Patients presenting with persistent symptoms after adequately treated Lyme borreliosis should not receive repeated or prolonged courses of antibiotics (grade A, based on 5 studies containing 6 placebo-controlled randomized trials).
Jarisch-Herxheimer reaction: “Not been reported in European studies of Lyme neuroborreliosis since 1990.”
Evidence grades are as listed here.
Caring for patients with persistent symptoms
The new French recommendations include a substantial section dedicated to addressing patients presenting with persistent symptoms after documented or suspected Lyme borreliosis. This section is worth reading in its entirety.
The guidelines note that of those consulting for suspicion of Lyme borreliosis at referral centers:
- Up to 80% of patients actually received another diagnosis, with a potential loss of chance for appropriate care because of diagnostic delay, and
- Up to 85% of patients received a pointless antibiotic therapy (sometimes for years).
The guidelines emphasize to medical providers the importance of a thorough and comprehensive consultation with the patient. The guidelines apply regardless of whether the patient had convincing evidence of a history of Lyme disease.
Warning against unnecessary Lyme testing
Additionally, the French Society of Internal Medicine has joined the American College of Rheumatology, CDC, and other European experts in warning against unnecessary Lyme disease testing. This is part of the Choosing Wisely initiative to target unnecessary and potentially harmful examinations and treatments.
The French Society of Internal Medicine’s 2019 list of top 5 recommendations includes:
Do not screen for Lyme disease without an exposure history or related clinical examination findings
This is what the French Society of Internal Medicine has to say:
The inappropriate use of testing for Lyme disease is frequent and can lead to wasteful health care spending and significant patient harm. Lyme testing has been consistently found to be ordered inappropriately in more than 50% of cases in endemic areas and even more in nonendemic areas.31, 32
In a recent study in the Netherlands, only 9% of the serological testing for Lyme were supported by guidelines.33 Unfortunately, many patients who are inappropriately tested receive antibiotics irrespective of serologic results, resulting in the inappropriate use of antibiotics that may cause severe adverse events in patients.32, 34, 35
Testing for Lyme should only be considered in patients with an appropriate exposure history and objective findings on clinical examination.36 Clinical situations associated with inappropriate use of testing include patients reporting asymptomatic tick bites or patients mentioning nonspecific symptoms such as chronic fatigue or chronic diffuse arthralgias and myalgias, even in endemic areas.32, 37 As it is the case in the USA, Lyme disease has recently become one of the most widely debated medical subjects in France.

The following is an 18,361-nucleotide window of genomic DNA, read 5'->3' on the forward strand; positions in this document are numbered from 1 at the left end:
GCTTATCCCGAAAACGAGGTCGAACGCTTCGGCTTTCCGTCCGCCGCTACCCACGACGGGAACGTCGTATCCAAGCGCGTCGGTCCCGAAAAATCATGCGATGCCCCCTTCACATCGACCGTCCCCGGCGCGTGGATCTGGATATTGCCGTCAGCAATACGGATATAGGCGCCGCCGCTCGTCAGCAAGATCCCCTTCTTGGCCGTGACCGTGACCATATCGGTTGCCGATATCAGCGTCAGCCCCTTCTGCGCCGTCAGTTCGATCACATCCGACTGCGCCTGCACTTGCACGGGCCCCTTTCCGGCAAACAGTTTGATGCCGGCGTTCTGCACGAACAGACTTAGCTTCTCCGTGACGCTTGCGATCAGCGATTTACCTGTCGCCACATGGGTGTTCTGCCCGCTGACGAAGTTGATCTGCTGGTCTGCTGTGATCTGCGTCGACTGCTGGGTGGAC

- Figoni J, et al. Lyme borreliosis and other tick-borne diseases. Guidelines from the French Scientific Societies (I): prevention, epidemiology, diagnosis. Med Mal Infect (2019).
- Jaulhac B, et al. Lyme borreliosis and other tick-borne diseases. Guidelines from the French scientific societies (II). Biological diagnosis, treatment, persistent symptoms after documented or suspected Lyme borreliosis. Med Mal Infect (2019).
- Gocko X, et al. Lyme borreliosis and other tick-borne diseases. Guidelines from the French scientific societies (Recommendations). Med Mal Infect (2019).
- Peiffer-smadja N, et al. The French Society of Internal Medicine’s Top-5 List of Recommendations: a National Web-Based Survey. J Gen Intern Med. 2019.
- Hansmann Y, et al. Feedback on difficulties raised by the interpretation of serological tests for the diagnosis of Lyme disease. Med Mal Infect. 2014;44(5):199-205.
- “Lyme Disease”: the strange journey in the forest without ticks fake diagnoses
- Jacquet C, et al. Multidisciplinary management of patients presenting with Lyme disease suspicion. Med Mal Infect. 2018; [pdf mirror]
- Haddad E, et al. Holistic approach in patients with presumed Lyme borreliosis leads to less than 10% of confirmation and more than 80% of antibiotics failure. Clin Infect Dis. 2018. [Français, English PDF]
- Voitey M, et al. Functional signs in patients consulting for presumed Lyme borreliosis. Med Mal Infect. 2019;
- Haddad E, Caumes E. Experience of three French centers in the management of more than 1,000 patients consulting for presumed Lyme Borreliosis. Med Mal Infect. 2019; [pdf mirror]
- Bouiller K, et al. Consultation for presumed Lyme borreliosis: the need for a multidisciplinary management. Clin Infect Dis. 2018. [Français]
- Thesis: Lyme disease and nonspecific chronic symptoms: an exploration using a qualitative method of elements that go against official recommendations (Maladie de Lyme et symptômes chroniques aspécifiques : une exploration à l’aide d’une méthode qualitative des éléments qui vont à l’encontre des recommandations officielles)